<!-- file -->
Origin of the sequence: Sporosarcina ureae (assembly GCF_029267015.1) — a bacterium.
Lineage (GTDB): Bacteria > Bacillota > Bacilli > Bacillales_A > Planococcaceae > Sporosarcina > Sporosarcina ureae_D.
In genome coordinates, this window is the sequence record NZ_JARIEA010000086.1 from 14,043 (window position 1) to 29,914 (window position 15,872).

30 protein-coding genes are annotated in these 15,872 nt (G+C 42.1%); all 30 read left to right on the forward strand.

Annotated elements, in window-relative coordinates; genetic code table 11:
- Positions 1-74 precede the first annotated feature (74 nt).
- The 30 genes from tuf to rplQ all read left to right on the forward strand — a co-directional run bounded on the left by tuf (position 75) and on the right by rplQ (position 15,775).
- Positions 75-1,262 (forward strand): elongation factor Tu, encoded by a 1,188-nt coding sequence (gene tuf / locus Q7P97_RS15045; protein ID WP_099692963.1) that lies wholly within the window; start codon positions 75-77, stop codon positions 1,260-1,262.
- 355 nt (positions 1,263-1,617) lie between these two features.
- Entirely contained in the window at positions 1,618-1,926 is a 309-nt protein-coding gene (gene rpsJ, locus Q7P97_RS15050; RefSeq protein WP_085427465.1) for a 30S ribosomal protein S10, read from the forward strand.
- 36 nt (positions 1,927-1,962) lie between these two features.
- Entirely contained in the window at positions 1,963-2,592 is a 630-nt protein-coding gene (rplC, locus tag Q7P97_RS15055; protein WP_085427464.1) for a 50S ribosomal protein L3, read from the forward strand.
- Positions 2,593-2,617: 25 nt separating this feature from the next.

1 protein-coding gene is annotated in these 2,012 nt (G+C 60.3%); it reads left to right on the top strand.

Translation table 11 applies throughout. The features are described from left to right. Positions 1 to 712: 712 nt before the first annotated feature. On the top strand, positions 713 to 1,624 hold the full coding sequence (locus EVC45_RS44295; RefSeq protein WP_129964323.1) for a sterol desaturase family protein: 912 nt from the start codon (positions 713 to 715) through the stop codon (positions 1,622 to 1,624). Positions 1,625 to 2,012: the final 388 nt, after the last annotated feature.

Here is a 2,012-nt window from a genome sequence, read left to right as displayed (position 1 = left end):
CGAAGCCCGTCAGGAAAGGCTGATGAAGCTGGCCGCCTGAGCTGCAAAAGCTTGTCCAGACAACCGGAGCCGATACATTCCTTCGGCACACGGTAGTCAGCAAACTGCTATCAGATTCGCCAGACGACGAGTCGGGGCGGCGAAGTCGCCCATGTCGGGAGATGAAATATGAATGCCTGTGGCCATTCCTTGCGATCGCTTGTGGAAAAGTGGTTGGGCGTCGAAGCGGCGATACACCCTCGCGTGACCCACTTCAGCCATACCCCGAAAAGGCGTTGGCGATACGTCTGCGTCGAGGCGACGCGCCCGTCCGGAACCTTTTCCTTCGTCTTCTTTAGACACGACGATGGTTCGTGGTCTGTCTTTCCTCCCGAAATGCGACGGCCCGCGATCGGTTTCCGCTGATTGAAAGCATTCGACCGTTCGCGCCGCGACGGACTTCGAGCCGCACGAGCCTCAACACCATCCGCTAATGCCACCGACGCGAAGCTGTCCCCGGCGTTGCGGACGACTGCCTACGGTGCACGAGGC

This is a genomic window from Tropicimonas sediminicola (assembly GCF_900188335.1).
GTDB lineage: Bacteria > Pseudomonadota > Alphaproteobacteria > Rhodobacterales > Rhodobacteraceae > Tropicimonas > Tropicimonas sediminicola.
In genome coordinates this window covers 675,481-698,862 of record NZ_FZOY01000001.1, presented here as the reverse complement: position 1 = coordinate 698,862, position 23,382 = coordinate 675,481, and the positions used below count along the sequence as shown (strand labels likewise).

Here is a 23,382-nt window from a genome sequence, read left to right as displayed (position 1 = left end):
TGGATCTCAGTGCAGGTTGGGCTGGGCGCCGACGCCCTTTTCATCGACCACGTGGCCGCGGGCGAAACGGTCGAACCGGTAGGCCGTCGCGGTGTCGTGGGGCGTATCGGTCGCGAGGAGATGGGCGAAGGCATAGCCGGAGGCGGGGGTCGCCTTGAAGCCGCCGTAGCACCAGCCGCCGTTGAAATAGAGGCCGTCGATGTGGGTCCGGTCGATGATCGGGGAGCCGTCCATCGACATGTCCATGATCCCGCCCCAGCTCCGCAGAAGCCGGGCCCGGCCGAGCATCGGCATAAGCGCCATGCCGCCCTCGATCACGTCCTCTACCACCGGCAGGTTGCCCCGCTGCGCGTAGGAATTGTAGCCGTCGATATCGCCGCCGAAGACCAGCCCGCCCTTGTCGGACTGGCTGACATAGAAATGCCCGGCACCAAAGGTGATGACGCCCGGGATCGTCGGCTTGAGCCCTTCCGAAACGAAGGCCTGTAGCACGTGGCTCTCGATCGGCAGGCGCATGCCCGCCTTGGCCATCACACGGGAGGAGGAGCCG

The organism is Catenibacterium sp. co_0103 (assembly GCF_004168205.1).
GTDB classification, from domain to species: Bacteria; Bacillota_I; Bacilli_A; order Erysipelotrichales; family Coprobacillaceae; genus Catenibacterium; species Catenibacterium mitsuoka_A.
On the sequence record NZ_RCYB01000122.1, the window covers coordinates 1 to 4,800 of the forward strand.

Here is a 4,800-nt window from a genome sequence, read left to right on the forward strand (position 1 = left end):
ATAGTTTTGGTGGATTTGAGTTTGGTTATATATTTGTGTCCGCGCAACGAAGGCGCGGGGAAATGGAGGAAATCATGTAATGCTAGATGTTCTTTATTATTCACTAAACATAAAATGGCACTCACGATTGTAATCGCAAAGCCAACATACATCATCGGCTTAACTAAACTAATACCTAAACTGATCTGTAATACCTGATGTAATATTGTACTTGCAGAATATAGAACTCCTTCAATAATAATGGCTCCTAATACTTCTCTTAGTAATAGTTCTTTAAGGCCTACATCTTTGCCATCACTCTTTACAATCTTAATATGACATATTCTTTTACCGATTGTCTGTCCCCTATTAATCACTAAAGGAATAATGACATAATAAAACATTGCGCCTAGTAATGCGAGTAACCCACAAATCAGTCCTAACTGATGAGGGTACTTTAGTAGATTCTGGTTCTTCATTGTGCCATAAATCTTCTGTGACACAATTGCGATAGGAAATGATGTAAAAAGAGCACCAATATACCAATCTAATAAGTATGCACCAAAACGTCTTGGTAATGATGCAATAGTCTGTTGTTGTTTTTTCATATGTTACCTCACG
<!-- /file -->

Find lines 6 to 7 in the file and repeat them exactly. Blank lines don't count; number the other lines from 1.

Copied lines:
- Positions 1-74 precede the first annotated feature (74 nt).
- The 30 genes from tuf to rplQ all read left to right on the forward strand — a co-directional run bounded on the left by tuf (position 75) and on the right by rplQ (position 15,775).